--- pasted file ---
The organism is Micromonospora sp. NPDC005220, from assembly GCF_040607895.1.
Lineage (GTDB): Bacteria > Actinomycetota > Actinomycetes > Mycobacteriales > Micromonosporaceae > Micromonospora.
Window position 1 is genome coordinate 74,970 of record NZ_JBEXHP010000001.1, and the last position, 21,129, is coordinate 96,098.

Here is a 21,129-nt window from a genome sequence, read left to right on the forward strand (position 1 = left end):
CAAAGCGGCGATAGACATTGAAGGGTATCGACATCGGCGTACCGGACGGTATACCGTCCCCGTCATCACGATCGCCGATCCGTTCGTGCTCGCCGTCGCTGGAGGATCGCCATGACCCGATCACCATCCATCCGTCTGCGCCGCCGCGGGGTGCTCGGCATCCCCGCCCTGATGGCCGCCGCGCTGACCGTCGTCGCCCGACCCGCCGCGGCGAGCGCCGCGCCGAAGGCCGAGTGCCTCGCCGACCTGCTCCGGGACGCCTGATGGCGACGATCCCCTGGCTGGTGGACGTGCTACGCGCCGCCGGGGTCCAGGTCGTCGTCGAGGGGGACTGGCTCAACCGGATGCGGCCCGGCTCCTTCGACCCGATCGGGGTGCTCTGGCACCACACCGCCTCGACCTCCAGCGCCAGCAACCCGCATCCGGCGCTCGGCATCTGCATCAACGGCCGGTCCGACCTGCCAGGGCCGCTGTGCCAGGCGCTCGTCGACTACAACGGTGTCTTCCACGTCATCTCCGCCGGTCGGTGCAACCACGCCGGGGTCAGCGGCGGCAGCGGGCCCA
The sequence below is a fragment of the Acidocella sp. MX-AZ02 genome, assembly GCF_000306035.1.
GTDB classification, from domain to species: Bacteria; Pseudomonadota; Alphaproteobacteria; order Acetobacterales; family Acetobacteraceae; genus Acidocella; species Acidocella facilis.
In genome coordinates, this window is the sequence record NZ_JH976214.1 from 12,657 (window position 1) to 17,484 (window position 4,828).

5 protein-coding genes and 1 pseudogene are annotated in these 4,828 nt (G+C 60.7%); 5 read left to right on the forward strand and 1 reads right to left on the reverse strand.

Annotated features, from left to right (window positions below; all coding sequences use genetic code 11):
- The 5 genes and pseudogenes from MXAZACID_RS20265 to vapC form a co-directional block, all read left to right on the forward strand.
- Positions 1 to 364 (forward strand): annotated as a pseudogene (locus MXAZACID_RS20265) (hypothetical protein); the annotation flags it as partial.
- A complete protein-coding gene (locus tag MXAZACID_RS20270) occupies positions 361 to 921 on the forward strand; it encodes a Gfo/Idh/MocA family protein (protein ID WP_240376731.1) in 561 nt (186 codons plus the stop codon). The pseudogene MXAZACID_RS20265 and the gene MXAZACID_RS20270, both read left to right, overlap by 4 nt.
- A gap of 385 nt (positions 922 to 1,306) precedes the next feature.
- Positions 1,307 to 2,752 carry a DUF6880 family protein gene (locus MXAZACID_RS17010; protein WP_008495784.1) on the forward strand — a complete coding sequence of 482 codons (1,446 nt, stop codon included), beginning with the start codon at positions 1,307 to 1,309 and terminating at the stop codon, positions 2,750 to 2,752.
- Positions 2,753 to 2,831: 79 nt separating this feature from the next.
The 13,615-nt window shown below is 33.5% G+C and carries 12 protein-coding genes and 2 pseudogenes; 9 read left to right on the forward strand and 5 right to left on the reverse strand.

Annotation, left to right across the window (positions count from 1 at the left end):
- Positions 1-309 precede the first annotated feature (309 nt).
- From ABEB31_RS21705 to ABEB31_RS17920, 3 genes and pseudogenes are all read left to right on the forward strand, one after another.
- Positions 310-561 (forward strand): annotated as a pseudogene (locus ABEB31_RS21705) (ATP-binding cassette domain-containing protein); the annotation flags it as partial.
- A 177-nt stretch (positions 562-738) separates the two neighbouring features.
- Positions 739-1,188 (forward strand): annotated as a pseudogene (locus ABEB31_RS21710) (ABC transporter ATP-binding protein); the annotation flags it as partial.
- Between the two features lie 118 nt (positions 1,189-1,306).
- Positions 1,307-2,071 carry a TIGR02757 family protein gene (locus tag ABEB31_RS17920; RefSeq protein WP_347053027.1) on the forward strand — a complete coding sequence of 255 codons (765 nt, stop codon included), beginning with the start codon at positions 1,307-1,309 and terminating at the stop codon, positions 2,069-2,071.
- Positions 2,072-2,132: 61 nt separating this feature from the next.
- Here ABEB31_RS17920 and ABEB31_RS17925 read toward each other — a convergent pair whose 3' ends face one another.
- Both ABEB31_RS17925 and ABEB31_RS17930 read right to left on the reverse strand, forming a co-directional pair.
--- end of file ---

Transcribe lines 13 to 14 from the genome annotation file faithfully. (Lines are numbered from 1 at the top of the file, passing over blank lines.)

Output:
- A complete protein-coding gene (locus tag MXAZACID_RS20270) occupies positions 361 to 921 on the forward strand; it encodes a Gfo/Idh/MocA family protein (protein ID WP_240376731.1) in 561 nt (186 codons plus the stop codon). The pseudogene MXAZACID_RS20265 and the gene MXAZACID_RS20270, both read left to right, overlap by 4 nt.
- A gap of 385 nt (positions 922 to 1,306) precedes the next feature.